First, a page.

Sam Sharpe Project
Sam Sharpe was a Baptist deacon and enslaved person who played an important role in the ‘Great Jamaican Slave Revolt’ of 1831-2. He was one of the leaders of a group of enslaved people who took part in a ‘sit-down strike’ against slavery and was executed, together with more than 500 others.
The Revolt is recognised by historians and theologians as having a powerful influence on the process leading to the abolition of slavery, and Sam Sharpe is honoured as a national hero in Jamaica. His actions were clearly motivated by his faith and by his reading of scripture; he is reported to have said, ‘In reading my Bible, I found that the white man had no more right to make a slave of me than I have to make a slave of a white man’. He remains a witness to the principle of ‘liberation from below’: making their own freedom and justice, rather than simply having it granted to them by those who have power and authority.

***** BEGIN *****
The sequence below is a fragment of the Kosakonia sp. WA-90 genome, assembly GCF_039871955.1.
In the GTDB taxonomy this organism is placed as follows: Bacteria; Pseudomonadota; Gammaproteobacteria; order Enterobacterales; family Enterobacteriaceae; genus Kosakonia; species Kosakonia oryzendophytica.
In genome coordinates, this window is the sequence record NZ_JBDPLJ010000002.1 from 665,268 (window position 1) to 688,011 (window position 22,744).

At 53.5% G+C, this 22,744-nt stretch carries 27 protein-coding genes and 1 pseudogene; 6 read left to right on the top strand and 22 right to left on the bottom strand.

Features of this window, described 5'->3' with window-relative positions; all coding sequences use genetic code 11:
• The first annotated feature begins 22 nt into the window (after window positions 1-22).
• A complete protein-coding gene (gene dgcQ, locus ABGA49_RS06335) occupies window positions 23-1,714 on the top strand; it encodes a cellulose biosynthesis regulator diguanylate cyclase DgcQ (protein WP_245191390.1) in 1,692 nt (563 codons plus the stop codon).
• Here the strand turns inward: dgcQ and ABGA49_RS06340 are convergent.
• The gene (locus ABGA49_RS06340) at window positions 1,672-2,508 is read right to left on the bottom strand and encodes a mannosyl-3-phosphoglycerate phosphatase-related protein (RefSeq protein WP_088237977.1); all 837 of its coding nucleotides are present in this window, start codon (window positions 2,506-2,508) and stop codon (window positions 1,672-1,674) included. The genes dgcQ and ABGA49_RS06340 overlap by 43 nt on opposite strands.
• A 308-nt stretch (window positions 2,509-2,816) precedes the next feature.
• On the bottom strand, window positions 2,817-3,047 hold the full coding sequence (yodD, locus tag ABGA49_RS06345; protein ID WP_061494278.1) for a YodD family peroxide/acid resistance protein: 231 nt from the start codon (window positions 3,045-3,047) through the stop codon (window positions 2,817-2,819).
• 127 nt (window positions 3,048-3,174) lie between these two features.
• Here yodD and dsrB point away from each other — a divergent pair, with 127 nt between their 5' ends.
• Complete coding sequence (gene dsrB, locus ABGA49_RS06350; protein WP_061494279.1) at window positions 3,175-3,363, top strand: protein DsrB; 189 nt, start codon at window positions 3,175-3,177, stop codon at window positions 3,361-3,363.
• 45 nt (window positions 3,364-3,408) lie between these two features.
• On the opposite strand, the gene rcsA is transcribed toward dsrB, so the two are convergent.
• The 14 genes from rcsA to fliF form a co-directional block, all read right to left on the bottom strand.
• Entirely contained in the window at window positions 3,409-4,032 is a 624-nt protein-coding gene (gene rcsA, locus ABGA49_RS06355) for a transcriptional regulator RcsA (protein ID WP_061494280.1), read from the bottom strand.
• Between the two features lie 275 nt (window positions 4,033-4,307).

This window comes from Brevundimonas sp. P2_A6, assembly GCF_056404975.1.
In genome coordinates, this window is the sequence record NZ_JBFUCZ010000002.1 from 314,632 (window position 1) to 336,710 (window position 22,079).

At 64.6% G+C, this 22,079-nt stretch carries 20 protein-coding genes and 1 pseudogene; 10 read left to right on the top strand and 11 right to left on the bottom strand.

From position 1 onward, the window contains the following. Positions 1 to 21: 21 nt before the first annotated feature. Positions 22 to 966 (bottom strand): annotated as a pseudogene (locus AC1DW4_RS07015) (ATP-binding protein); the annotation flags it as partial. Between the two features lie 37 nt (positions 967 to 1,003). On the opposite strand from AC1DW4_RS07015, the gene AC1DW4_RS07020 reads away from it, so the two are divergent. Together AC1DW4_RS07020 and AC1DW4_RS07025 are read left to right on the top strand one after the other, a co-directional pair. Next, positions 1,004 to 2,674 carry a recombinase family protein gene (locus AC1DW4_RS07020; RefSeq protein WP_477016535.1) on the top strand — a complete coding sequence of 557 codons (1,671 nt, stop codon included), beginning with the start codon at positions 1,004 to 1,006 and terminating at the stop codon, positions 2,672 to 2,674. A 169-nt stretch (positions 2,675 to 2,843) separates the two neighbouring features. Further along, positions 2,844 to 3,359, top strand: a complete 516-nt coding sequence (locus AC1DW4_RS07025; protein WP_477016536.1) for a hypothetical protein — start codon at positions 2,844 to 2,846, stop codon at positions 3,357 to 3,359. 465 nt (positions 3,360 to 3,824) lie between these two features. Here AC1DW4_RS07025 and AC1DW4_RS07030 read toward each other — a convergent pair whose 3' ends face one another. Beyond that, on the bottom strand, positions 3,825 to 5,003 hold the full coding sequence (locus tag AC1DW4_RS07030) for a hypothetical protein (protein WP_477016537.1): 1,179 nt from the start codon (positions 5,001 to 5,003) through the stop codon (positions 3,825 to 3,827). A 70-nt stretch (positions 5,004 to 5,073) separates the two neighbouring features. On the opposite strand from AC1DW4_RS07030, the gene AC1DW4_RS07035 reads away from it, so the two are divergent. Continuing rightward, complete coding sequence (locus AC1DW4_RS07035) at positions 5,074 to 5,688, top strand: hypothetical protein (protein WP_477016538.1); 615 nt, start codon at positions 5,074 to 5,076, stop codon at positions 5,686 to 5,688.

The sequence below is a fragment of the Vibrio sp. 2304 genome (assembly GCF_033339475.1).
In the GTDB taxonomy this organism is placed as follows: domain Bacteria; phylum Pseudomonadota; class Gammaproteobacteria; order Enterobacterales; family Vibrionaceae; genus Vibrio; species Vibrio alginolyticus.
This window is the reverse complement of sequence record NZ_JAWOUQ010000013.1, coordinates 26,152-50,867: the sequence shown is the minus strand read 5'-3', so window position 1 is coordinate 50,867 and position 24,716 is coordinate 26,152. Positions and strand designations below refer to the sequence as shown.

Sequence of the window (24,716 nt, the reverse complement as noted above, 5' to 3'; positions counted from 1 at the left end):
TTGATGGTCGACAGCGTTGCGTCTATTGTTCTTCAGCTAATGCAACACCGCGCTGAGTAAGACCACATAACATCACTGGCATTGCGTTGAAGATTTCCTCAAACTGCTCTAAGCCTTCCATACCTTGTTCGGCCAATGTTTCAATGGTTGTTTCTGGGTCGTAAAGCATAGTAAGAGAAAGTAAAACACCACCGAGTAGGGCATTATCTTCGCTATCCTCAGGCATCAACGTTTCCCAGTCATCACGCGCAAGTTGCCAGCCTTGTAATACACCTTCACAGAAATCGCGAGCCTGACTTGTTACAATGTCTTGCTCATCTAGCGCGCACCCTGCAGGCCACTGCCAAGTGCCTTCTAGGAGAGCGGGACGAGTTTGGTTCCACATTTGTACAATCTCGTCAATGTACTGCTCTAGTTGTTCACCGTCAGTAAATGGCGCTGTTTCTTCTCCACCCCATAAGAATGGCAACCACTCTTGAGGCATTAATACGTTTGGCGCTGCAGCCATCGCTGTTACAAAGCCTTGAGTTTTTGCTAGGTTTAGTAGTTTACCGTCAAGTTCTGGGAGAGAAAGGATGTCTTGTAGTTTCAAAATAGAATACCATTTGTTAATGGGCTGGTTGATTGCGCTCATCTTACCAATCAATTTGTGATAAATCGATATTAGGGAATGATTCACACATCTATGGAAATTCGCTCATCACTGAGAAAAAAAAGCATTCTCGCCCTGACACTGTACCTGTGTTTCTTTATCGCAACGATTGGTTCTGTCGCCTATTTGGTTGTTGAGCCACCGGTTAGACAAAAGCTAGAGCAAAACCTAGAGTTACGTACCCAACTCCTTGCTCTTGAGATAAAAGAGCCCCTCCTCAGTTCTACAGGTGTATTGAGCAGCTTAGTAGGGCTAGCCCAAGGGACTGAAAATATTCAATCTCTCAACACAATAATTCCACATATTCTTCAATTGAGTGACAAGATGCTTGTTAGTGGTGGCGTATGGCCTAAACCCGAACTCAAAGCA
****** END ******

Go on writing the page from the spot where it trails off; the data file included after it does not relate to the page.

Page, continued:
The Sam Sharpe Project
was set up in 2012 by the Jamaican Baptist Union in partnership with the Heart of England Baptist Association, Oxford Centre for Christianity and Culture, Northern Baptist Learning Community, BMS World Mission and our Union.
Its aims are to:
Encourage the growth of mission-centred churches and associations able to engage with our contemporary multicultural society
Support the Racial Justice working group as it creates fresh resources based on the six recommendations of The Journey
Develop the potential of black and ethnic minority leaders, and prepare some for Baptist ministry and scholarship in Baptist colleges
Encourage Baptist colleges, associations and churches to engage with black and Asian history, culture and theology
Research the historical and theological legacy of Sam Sharpe and to reflect on the impact of this and other related stories for Baptist Christians in the 21st century